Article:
Threat Management, Zero trust, Network Security

Financial employees present heightened security risk in the age of work from home

According to ObserveIT, more than half (55%) of enterprises report that their greatest internal risk comes from privileged users. Pictured: A man browses the internet on his newly purchased iPad device while visiting a Starbucks Coffee location April 3, 2010, in Fort Worth, Texas. (Photo by Tom Pennington/Getty Images)

In the current environment, with so many bank employees still working remotely and many disgruntled over being short-staffed or fearing job loss, it is little surprise that insider threats to financial service institutions’ security has crept upward in the past two years. 

Since the beginning of the pandemic, the combined stresses of working from home, helping government agencies administer the CARES Act and the Paycheck Protection Program, and being forced to handle the workload of an unprecedented jump in mortgage deals due to low interest rates has caused many a bank employee to be more careless and open to compromise. Worse yet, this environment has encouraged more staffers to engage in malicious activity. Even a year ago, the pandemic’s toll on bank workers’ mental health was raising the alarm of greater insider threats, according to S&P Global Market Intelligence. 

Across sectors, insider threats have risen in the past couple of years. Seven out of 10 organizations in general report insider attacks becoming more frequent, according to a report by Cybersecurity Insiders. While the 2021 Verizon Data Breach Investigations Report (DBIR) highlighted that external threat actors still outpace internal ones, insiders now account for 39% of data breaches, said Michael Welch, managing director, MorganFranklin Consulting. “And it is essential to understand that no industry is immune.”

Patrick Sweeney, CEO and president for Area 1 Security, pointed out that while active incursions that involved employees working on the inside may be easier to spot, “it is the 'passive' actions that open the door to massive problems. And these 'passive' actions are difficult to predict, identify, or to prosecute.” He compared these so-called “passive” threat incidents to an employee leaving a secure door open in the physical world, and can include employees choosing to ignore security measures and processes, creating a vector for attack.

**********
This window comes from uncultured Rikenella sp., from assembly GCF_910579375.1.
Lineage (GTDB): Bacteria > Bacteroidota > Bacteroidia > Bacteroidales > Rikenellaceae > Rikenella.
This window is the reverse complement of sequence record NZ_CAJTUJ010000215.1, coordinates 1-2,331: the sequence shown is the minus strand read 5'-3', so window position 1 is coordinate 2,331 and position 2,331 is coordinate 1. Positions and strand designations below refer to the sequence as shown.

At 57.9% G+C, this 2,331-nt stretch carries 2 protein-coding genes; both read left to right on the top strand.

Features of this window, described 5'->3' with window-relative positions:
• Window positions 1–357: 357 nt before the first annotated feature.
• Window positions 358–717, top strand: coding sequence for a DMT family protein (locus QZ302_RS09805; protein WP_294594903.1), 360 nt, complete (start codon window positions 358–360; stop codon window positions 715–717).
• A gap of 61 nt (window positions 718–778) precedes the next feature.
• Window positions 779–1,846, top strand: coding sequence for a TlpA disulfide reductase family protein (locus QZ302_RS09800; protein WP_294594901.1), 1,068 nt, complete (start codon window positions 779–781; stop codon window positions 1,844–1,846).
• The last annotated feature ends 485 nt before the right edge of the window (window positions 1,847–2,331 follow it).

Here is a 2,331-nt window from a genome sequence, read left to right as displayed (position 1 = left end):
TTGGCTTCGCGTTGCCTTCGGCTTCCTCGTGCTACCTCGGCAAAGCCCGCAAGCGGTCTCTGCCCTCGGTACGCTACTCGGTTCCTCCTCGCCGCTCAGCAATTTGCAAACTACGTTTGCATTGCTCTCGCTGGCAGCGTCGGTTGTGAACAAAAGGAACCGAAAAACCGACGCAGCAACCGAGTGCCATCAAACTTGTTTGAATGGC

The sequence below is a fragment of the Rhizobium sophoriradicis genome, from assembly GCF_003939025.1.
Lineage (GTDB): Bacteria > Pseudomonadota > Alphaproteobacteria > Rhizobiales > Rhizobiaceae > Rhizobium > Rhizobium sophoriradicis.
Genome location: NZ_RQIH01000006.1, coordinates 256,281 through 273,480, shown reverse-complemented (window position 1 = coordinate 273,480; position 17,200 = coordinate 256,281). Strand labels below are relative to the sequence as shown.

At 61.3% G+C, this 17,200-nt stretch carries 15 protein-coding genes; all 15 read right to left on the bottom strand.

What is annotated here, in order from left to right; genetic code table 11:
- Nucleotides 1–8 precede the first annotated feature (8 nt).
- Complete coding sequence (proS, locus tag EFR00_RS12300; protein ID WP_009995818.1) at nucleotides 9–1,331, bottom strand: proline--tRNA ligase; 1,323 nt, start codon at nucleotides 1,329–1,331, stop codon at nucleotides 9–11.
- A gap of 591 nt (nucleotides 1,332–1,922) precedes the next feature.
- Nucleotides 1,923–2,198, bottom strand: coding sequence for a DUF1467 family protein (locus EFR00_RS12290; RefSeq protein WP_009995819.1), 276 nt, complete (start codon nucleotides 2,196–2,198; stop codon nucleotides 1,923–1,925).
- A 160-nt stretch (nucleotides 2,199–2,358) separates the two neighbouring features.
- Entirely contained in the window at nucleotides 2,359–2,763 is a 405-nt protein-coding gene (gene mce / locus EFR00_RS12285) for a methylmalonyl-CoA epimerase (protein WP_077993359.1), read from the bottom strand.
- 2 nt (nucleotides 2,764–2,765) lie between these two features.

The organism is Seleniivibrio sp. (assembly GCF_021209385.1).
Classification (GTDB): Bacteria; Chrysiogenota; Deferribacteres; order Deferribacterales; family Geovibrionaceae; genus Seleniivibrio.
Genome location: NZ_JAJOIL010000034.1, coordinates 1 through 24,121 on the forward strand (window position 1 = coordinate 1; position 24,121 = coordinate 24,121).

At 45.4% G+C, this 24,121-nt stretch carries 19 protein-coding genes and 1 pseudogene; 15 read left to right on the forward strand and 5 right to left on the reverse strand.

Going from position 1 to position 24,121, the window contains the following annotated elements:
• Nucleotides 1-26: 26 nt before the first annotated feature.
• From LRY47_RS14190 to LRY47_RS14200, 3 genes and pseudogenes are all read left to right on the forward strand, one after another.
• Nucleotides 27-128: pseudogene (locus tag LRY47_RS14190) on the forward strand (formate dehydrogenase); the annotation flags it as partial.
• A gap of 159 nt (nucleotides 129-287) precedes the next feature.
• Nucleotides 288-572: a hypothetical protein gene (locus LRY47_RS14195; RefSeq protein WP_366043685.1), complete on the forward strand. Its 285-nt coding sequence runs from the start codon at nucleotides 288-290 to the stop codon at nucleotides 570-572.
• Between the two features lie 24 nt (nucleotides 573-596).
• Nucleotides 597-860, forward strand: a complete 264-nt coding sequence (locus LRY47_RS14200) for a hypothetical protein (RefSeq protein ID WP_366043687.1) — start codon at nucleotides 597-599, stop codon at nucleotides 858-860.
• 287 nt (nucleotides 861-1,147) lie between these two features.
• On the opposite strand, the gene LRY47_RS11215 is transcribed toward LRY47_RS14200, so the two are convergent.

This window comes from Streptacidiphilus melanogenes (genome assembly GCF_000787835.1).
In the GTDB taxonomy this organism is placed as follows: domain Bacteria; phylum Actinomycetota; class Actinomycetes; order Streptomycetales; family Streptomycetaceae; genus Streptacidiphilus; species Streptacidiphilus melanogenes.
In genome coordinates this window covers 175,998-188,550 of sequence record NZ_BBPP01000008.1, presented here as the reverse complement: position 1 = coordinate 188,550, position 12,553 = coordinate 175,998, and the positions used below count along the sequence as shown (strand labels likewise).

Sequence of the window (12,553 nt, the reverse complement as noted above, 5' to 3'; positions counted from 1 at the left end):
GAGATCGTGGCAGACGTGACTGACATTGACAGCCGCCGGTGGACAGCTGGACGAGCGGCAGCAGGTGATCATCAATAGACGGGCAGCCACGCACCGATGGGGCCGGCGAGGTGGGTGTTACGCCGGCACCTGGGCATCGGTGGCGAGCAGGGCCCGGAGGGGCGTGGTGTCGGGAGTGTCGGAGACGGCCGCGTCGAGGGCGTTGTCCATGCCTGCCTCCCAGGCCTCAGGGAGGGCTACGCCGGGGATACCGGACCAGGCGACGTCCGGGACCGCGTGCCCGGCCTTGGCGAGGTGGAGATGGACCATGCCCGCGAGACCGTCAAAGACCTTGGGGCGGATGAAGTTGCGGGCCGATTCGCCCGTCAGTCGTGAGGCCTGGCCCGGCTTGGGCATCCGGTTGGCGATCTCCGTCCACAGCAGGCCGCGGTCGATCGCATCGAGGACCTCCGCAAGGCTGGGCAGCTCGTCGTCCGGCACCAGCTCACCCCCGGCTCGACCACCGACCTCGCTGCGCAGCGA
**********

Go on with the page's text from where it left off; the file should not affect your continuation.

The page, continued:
“Most critically, the most common vector for cybersecurity attacks is email,” Sweeney said, adding that 95% of insider attacks still start with phishing. "Employees start to click on solicitous or risky emails and in so doing, open the gates for credential theft, ransomware, and business email compromise fraud.”

As the line between work and home becomes more blurred, it is easy to see how more employees might receive personal email or click on questionable links, even from their work account. 

Protecting against insider threats requires solutions that differentiate between legitimate use and malicious intent, according to Welch. “This need is even more important with a remote workforce,” he added. “Working from home provides a greater opportunity for an insider to extract information [and makes it] difficult for security teams to identify and investigate issues from afar.”

But weeding out remote insider risk, never mind differentiating malicious from negligent, is easier said than done, especially with a hodge-podge of hybrid work environments.

Andrew Howard, CEO for Kudelski Security, said that insider threats are notoriously difficult to detect, as the insider “typically has immense knowledge of the systems and security precautions in place. Additionally, the most reliable techniques to find insiders — intense monitoring of computer usage — often requires significant invasions of privacy.”  

While the task at hand is becoming increasingly difficult, experts said there are steps FSIs and their providers can take to hone in on potential inside threats. In his experience, Howard said that the most “tell-tale sign ... is unusual work activity, such as regularly accessing files not necessary to complete their job, coupled with a motivation driven by severe disagreement with company policies or activities. Unfortunately, this can be difficult to detect.”

According to ObserveIT, more than half (55%) of enterprises report that their greatest internal risk comes from privileged users — usually from those users accidentally revealing administrative data or high-level access. Hence, Sweeney suggested a good place to start in limiting insider intrusion is “applying zero trust at the point where your own infrastructure and control begins: email. This extends to employees, as well as everyone you interact with — also known as your organization’s social graph.” 

“Think of each interaction as a microsegment in the zero-trust world that must be authenticated,” Sweeney said. “There should be no implied trust between employees or partners, since anyone could be compromised, at any time.”

Also, never underestimate the capacity for even the most trustworthy employee to make a careless mistake under the yoke of pandemic woes, loneliness and general malaise.

“The Verizon [DBIR] also highlights that while financial gain can motivate insiders, the broader range of reasons for these acts includes boredom and curiosity, working around security controls to make a task more convenient, or holding a grudge and seeking revenge," said Welch.

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